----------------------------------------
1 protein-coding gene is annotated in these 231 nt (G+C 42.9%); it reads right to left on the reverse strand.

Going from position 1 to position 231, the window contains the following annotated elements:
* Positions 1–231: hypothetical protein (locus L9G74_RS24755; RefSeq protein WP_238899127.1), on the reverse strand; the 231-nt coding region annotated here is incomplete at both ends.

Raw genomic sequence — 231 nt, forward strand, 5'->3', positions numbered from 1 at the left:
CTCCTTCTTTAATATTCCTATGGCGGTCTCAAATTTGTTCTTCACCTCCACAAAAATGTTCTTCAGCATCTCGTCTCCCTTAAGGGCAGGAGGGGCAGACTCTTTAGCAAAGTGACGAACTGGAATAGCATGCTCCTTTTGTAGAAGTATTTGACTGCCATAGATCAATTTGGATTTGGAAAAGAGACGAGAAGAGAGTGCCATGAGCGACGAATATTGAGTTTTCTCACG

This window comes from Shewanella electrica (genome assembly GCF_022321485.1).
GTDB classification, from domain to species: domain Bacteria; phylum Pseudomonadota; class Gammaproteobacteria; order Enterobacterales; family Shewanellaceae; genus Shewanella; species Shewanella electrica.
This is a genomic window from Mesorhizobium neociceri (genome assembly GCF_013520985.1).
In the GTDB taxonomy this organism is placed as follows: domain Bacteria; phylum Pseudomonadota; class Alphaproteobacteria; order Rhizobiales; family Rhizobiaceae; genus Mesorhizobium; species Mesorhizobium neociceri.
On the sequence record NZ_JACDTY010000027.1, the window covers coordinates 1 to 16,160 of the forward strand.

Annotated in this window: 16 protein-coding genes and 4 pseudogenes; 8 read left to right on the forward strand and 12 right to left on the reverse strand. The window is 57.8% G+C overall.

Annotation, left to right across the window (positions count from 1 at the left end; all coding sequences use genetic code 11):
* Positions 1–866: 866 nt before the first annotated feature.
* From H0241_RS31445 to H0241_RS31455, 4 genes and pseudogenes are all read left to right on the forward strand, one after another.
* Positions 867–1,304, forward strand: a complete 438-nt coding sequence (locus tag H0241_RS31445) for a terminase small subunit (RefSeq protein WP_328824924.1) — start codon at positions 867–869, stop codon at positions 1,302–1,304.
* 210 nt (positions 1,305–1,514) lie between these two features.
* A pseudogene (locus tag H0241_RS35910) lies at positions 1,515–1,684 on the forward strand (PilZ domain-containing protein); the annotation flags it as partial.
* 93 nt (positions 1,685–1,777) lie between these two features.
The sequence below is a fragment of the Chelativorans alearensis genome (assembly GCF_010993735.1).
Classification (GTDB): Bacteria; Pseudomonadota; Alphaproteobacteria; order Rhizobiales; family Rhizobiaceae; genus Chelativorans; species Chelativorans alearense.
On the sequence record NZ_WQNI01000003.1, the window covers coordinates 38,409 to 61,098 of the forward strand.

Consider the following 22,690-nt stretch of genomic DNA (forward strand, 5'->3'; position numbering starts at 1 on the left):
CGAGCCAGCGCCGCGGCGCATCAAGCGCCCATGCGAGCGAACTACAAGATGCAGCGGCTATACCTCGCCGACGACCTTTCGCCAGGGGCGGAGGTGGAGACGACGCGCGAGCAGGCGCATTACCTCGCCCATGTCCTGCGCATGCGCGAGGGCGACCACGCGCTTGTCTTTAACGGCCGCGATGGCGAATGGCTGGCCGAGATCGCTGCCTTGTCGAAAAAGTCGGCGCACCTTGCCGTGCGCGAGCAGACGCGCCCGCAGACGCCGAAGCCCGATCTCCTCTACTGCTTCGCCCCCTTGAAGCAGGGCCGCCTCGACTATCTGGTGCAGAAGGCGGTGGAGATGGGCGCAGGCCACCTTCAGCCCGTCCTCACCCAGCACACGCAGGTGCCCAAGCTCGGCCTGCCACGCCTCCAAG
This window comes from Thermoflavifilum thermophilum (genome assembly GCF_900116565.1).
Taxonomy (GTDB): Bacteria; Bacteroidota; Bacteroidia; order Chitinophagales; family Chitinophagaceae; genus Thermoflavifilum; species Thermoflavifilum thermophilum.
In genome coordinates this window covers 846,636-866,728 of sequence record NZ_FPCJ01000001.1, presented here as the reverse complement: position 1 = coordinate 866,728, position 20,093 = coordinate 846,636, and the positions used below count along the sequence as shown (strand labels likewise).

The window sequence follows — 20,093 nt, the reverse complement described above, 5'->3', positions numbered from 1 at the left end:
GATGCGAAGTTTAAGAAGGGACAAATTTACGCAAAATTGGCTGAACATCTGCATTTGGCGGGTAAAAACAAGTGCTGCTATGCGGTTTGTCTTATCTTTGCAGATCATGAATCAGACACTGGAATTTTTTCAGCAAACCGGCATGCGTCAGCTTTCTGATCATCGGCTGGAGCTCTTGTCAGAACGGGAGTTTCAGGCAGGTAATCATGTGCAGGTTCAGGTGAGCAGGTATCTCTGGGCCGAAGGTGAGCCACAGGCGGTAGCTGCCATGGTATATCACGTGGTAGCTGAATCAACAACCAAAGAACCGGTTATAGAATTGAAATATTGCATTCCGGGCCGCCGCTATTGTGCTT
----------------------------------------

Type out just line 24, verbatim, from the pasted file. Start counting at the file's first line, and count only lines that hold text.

This window comes from Thermoflavifilum thermophilum (genome assembly GCF_900116565.1).